The problem with AMSA's interpretation can be readily seen if a foreign fishing vessel, for example, is detained in circumstances in which AMSA considers that even the tiniest oil spill has occurred as a result of activities in the territorial sea when pursuant to section 27A(1)(b) it is only a "pollution breach" which AMSA is required to believe has occurred in the territorial sea (and it is not even a requisite of the provision, unlike activities in the EEZ, that it has caused or threatened to cause "major damage to the coastline of Australia, to related interests of Australia or to any resources of the territorial sea or exclusive economic zones".) In such circumstances, according to AMSA's interpretation of section 27A(4), AMSA must obtain security for the maximum amount of the potential fine payable by the Master and any other member of the crew of the ship and the owner of the ship in respect of that breach. One wonders how many foreign fishing vessels have the ability to source such security or have liability insurance coverage for such enormous sums of money, and if so, whether their insurers are prepared to provide such security where even on a best case scenario the potential fine and clean up costs are unlikely to exceed a few thousand, or even hundreds of thousands of dollars.
It is noteworthy that pursuant to the Rules of one of the P&I Clubs, whilst coverage is provided to owners in respect of the "accidental discharge or escape of oil or other substance, or the threat thereof", there is no recovery in respect of fines for "infringements or violations of or non-compliance with the provisions regarding construction, adaptation and equipment of ships contained in the International Convention for the Prevention of Pollution from Ships, 1973 as modified or amended by the Protocol of 1978 and any subsequent Protocol, or such of those aforesaid provisions as are contained in the laws of any State giving effect to that Convention or to such Protocol." AMSA may be under the mistaken belief that P&I Clubs will automatically post such enormous guarantees on behalf of their members. The following is an extract from a circular issued by the International Group of P&I Clubs at the height of reports about the bypassing of oily water separators:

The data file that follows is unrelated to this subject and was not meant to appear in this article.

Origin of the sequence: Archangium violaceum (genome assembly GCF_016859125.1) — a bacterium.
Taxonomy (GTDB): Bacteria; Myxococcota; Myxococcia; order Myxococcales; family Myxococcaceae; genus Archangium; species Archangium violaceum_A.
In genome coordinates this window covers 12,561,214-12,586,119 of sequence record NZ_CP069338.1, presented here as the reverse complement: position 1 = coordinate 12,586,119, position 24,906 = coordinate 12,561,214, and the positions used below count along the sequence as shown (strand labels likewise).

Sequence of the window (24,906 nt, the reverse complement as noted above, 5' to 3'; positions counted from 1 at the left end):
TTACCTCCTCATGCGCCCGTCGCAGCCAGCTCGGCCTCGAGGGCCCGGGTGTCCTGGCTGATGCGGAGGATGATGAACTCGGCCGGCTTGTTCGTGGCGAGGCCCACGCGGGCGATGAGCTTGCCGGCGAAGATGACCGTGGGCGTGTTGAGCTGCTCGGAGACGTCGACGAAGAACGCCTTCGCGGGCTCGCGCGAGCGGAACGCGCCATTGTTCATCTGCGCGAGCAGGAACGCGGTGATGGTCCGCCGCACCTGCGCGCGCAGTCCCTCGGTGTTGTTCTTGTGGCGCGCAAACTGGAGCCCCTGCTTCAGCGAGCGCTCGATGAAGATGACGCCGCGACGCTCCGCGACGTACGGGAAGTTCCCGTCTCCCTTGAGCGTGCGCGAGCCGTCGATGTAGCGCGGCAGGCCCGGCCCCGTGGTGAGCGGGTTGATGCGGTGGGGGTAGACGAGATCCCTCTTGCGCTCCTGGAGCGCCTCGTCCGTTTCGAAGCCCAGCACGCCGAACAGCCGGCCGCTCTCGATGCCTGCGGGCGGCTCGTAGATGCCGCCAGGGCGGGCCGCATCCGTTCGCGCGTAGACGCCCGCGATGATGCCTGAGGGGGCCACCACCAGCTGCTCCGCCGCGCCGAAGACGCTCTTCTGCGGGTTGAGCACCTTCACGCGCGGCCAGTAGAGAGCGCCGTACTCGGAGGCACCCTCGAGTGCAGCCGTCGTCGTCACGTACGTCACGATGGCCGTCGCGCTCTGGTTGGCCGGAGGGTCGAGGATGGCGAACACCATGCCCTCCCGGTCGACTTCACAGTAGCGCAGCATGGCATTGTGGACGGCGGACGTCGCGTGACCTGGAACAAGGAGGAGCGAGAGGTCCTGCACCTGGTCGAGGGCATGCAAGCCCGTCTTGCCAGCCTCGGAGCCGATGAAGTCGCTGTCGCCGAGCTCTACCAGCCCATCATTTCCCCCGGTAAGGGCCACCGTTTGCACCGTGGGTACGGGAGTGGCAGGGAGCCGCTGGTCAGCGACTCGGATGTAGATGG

"It should be noted that Clubs in the International Group do not condone breaches of the MARPOL Regulations. Other than in cases of purely accidental discharge, P&I cover for fines resulting from breaches of MARPOL regulations is only available on a discretionary basis. In such cases, the members are required to satisfy the Directors that they took such steps as appear to the Directors to have been reasonable to avoid the offence. In any event, the Clubs do not cover any fines or other penalties imposed where the owners knew or ought to have known of the offence, and failed to take reasonable measures to prevent it.
This means that fines or penalties imposed under MARPOL relating, inter alia, to the misuse of equipment referred to above, or resulting from a failure to comply with record-keeping obligations concerning the disposal and management of engine room and other waste, are not covered by the Clubs, unless the Directors in the exercise of their absolute discretion, agree reimbursement. Generally, the Club’s Directors will only consider whether any reimbursement should be allowed after proceedings are finally concluded.
Whilst proceedings are under way, therefore, full counter security in the form of cash or bank guarantee will be required for any security given on behalf of the owner and, in addition, security will be required for any costs paid by the Club in defending such allegations. The Club can provide the names of law firms and other experts who may be able to advise and assist members in the defence of such proceedings.
So far as P&I cover is concerned, the position is therefore that, whilst proceedings are under way, Clubs are unable to provide security (except in exchange for counter security in the form of cash or by bank guarantee) for any such alleged offences and, if the Club is asked to assist with the funding of costs incurred in defending criminal or civil proceedings, additional security will be required. Generally and with the exception of cases of purely accidental discharge, in relation to the offences discussed in this circular, cover will only be available as a result of an exercise of discretion by the Board in favour of the Member at the conclusion of the case when all the facts are known."